From the National Women’s Health Resource Center’s e-newsletter HealthyWomen Take 10.
Patients having an MRI (magnetic resonance imaging) test must lie very still for 30 to 60 minutes, often enclosed inside the machine’s tube. Because of that, the most valuable piece of equipment in MRI testing often isn’t the multimillion-dollar scanner. It’s something that costs far less—the headphones that many centers put on patients so they can listen to their favorite type of music while undergoing the test. That music makes time seem to pass more quickly and enjoyably. It also serves an important health function by lowering stress and reducing anxiety. Music can deliver psychological and physical benefits in a wide range of medical uses and health conditions. A study released in August 2009 looked at open-heart surgery patients who listened to music on the day after their surgery. Those patients experienced increased relaxation levels as well as higher levels of the neurotransmitter oxytocin, a hormone related to feelings of bonding and comfort. Listening to or performing instrumental music, as well as singing (individually or communally in a choir), can reduce blood pressure, lessen pain and anxiety, ease stress and may help keep cognition sharp—all at low cost and without adding medication. Singing was found to have such a positive effect on the depression that often follows knee surgery that one group of Italian researchers advocated music therapy over drug intervention for such patients. Whether you play an instrument or not, you can benefit from the power of music to help heal. Sing out loud by yourself at home or in a community group, take a music player along when you go for any medical test or procedure and remember to turn on your favorite tunes when stress intensifies. Just 30 minutes of what researchers call “music intervention” is often enough to reduce anxiety and increase relaxation. Your body and spirit will feel the difference.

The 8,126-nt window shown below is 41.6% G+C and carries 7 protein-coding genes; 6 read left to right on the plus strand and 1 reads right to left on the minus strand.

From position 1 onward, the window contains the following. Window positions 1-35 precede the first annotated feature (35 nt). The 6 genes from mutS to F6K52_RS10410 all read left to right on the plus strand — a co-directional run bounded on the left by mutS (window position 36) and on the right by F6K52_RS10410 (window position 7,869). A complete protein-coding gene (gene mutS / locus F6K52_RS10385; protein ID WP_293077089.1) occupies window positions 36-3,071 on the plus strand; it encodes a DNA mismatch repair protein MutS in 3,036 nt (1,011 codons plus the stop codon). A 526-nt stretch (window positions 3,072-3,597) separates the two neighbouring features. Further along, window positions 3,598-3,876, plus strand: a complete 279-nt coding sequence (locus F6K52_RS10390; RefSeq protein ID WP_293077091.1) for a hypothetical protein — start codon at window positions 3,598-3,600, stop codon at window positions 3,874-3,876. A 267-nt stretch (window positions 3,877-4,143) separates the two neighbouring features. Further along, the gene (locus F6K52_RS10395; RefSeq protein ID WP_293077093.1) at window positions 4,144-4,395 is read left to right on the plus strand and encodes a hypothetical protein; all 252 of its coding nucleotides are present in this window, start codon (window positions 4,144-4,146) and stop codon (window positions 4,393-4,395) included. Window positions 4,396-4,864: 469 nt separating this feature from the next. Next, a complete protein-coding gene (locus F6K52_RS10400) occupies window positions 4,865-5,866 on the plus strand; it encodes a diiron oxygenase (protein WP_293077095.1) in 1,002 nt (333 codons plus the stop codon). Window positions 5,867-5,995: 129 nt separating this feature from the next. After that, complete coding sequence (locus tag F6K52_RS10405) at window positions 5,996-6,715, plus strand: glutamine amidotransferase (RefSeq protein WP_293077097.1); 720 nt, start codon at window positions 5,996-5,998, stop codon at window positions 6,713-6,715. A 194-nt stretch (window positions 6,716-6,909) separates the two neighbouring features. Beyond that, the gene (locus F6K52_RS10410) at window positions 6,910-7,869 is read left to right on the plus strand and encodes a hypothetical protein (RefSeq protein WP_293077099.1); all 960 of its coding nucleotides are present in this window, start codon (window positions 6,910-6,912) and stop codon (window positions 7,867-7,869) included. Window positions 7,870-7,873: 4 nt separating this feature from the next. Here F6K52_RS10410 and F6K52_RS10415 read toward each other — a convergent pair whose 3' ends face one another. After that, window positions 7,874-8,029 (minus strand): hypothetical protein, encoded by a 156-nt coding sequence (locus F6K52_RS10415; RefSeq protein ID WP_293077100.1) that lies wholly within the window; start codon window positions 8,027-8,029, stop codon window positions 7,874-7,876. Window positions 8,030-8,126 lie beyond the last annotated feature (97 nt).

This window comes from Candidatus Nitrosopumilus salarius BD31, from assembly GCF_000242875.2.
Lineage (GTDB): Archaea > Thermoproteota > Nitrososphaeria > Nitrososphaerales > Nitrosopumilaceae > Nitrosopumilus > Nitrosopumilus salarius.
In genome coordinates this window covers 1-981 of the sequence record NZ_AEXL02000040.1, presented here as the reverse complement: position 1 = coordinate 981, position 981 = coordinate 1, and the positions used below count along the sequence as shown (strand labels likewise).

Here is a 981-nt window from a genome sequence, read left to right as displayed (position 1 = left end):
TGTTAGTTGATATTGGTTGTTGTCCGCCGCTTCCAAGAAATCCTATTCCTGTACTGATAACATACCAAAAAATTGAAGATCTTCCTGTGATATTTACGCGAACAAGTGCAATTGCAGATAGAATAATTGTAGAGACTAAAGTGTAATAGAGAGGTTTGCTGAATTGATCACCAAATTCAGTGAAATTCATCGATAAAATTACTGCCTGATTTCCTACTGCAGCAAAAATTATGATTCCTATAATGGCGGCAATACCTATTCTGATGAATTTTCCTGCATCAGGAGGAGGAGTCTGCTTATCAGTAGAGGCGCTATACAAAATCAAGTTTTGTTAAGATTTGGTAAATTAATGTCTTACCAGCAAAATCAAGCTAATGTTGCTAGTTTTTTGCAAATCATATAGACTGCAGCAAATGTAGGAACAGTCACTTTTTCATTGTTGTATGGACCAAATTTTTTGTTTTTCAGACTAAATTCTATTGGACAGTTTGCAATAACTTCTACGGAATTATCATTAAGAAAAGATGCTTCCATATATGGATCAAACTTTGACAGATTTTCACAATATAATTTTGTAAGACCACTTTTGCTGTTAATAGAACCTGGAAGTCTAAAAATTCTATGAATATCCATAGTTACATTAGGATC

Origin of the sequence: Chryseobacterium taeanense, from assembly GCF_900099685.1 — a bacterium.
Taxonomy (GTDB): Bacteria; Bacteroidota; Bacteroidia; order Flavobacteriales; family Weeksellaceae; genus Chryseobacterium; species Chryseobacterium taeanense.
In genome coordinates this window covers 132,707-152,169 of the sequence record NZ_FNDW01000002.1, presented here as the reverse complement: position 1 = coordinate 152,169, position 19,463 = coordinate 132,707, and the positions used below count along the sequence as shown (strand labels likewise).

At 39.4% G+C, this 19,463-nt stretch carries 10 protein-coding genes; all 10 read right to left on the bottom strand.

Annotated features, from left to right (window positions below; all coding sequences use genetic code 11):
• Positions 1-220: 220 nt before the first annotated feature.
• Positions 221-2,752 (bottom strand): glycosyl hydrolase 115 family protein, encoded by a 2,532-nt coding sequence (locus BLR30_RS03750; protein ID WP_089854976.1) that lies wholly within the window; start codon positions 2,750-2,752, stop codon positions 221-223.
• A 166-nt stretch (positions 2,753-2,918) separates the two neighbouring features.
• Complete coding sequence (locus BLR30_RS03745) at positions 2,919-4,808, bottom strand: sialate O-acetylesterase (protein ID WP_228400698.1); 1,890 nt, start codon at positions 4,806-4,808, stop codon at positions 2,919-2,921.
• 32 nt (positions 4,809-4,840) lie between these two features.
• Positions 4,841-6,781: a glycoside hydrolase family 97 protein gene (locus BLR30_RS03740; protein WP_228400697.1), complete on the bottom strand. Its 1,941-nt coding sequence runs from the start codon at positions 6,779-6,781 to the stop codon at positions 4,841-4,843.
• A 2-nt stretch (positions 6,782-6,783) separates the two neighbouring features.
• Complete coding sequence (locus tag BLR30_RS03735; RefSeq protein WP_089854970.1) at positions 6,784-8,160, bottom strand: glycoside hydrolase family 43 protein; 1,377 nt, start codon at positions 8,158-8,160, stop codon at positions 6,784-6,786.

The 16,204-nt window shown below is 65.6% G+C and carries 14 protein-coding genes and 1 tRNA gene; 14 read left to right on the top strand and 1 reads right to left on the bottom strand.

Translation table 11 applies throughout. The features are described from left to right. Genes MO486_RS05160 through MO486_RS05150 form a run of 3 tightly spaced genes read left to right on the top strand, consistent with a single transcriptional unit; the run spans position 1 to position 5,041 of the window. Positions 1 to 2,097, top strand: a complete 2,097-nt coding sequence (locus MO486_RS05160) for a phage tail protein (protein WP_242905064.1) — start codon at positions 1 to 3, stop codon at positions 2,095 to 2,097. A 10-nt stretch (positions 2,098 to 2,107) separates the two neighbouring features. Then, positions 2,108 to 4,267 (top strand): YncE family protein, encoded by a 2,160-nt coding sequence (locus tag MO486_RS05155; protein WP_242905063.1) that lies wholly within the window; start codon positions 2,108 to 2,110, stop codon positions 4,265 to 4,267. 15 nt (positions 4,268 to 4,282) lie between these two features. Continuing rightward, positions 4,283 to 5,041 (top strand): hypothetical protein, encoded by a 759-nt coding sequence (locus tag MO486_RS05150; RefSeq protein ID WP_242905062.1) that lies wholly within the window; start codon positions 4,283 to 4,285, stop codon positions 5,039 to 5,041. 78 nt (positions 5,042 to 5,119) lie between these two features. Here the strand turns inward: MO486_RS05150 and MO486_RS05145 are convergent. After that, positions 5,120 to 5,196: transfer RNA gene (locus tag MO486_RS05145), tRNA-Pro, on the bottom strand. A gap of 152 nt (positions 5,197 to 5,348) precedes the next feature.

Nilsson U. “Soothing Music Can Increase Oxytocin Levels During Bed Rest After Open-Heart Surgery: A Randomised Control Trial.” Journal of Clinical Nursing. 2009;18(15):2153-2161.
Sutoo D, Akiyama K. “Music Improves Dopaminergic Neurotransmission: Demonstration Based on the Effect of Music on Blood Pressure Regulation.” Brain Research. 2004;1016(2):255-262.
Nilsson U. “The Anxiety- and Pain-Reducing Effects of Music Interventions: A Systematic Review.” Association of periOperative Registered Nurses Journal. 2008;87(4):780-807.
Koelsch S. “A Neuroscientific Perspective on Music Therapy.” Annals of the New York Academy of Sciences. 2009;1169:374-384.
Giaquinto S, Cacciato A, Minasi S, et al. “Effects of Music-Based Therapy on Distress Following Knee Arthroplasty.” British Journal of Nursing. 2006;15(10):576-579.
Lee OK, Chung YF, Chan MF, Chan WM. “Music and Its Effects on the Physiological Responses and Anxiety Levels of Patients Receiving Mechanical Ventilation: A Pilot Study.” Journal of Clinical Nursing. 2005;14(5):609-620.
© 2009 National Women’s Health Resource Center, Inc. (NWHRC) All rights reserved. Reprinted with permission from the NWHRC. 1-877-986-9472 (tollfree). On the Web at: www.healthywomen.org.